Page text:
Chemistry Department Seminar: Elizabeth Trimmer '88, Grinnell College
"Mutational and Conformational Analyses of Folate Binding and Catalysis in E. coli methylenetetrahydrofolate reductase (MTHFR)"
Methylenetetrahydrofolate reductase (MTHFR) catalyzes the reduction of 5,10-methylenetetra-hydrofolate (CH2-H4folate) to 5-methyltetrahydrofolate (CH3-H4folate) utilizing NAD(P)H as a second substrate and enzyme-bound flavin adenine nucleotide (FAD) as redox coenzyme. The reaction is the sole source of CH3-H4folate, which is used in the synthesis of methionine. In humans, mutations in MTHFR have been correlated with elevated levels of homocysteine, a risk factor for cardiovascular disease, and with neural-tube defects in the fetus. We study MTHFR from Escherichia coli as a model for the catalytic domain of the human enzyme. Because the reaction has a ping pong kinetic mechanism, it can be divided into two half-reactions: a reductive half-reaction where NADH reduces the FAD and an oxidative half-reaction where CH2-H4folate returns the FAD to its oxidized form. In this talk, the focus will be on the oxidative half-reaction, where CH2-H4folate is proposed to accept a proton at the N10 position to open up the imidazolidine ring and form a 5-iminium cation intermediate, which then undergoes reduction by the reduced FAD. The X-ray crystal structure of the Eox•CH3-H4folate complex1 has revealed three active-site amino acid residues - Glu 28, Asp 120, and Phe 223 – with potential roles in folate substrate binding and catalysis in the oxidative half-reaction. To investigate these residues, we have prepared mutant enzymes containing amino acid changes at the site of interest and then measured the kinetic properties of the mutants compared to those of the wild-type enzyme. We have also performed hydrogen-deuterium exchange mass spectrometry (HDX-MS) to investigate the conformational changes upon CH3-H4folate product binding to the wild-type and select mutant enzymes. We hypothesized that Glu28, located next to a structural water molecule near N10 of the folate, could serve as the general acid catalyst to aid 5-iminium cation formation. Consistent with this role, mutant enzymes Glu28Gln and Glu28Asp are able to bind folate, but are completely inactive in catalysis. Differences in HDX between free and CH3-H4folate-bound Glu28Gln, Glu28Asp, and Glu28Gln/Phe223Leu enzymes allow us to determine how folate binding affects the local conformation. Among 13 reference peptides identified, residues near the folate hydrophobic binding pocket as well as near the protein-protein binding surface show the most changes in HDX, consistent with the proposed roles of Asp120 and Phe223 in facilitating folate substrate binding.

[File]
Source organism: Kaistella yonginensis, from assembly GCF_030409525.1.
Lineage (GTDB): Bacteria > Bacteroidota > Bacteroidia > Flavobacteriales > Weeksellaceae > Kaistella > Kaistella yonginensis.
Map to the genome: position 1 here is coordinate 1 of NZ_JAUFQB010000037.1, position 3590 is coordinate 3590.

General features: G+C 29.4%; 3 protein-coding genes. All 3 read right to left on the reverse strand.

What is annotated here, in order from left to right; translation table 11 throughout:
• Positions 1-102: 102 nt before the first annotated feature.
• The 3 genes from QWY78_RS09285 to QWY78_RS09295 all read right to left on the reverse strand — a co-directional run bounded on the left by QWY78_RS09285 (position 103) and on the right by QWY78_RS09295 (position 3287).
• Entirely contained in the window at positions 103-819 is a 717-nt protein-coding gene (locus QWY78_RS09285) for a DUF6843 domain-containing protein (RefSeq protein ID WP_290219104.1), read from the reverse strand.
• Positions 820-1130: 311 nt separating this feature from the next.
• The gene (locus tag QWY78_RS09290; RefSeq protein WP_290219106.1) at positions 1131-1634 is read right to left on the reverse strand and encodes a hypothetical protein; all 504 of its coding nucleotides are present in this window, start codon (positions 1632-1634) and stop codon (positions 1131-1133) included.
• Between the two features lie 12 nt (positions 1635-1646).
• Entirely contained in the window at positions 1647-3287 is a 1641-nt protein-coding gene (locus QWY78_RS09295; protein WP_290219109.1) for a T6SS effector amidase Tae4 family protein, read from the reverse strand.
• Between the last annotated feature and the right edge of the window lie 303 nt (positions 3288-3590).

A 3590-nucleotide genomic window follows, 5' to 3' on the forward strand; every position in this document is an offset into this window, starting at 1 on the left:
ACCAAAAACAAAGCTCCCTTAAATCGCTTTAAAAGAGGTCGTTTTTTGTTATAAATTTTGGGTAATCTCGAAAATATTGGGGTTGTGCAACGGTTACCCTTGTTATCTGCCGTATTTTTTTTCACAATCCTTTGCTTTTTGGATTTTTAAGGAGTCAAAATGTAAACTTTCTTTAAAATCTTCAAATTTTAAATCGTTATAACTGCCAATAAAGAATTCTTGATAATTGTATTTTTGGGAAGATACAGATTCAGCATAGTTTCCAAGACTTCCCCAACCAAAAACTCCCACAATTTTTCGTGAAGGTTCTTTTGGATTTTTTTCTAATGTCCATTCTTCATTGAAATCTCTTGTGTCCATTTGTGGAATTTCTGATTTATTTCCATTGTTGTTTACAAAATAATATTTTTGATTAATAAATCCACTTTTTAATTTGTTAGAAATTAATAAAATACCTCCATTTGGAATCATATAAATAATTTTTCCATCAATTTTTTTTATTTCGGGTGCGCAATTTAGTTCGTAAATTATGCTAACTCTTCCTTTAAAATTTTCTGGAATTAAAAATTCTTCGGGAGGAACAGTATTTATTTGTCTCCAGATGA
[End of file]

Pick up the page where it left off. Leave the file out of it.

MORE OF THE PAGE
*This seminar counts towards the chemistry major seminar attendance requirement.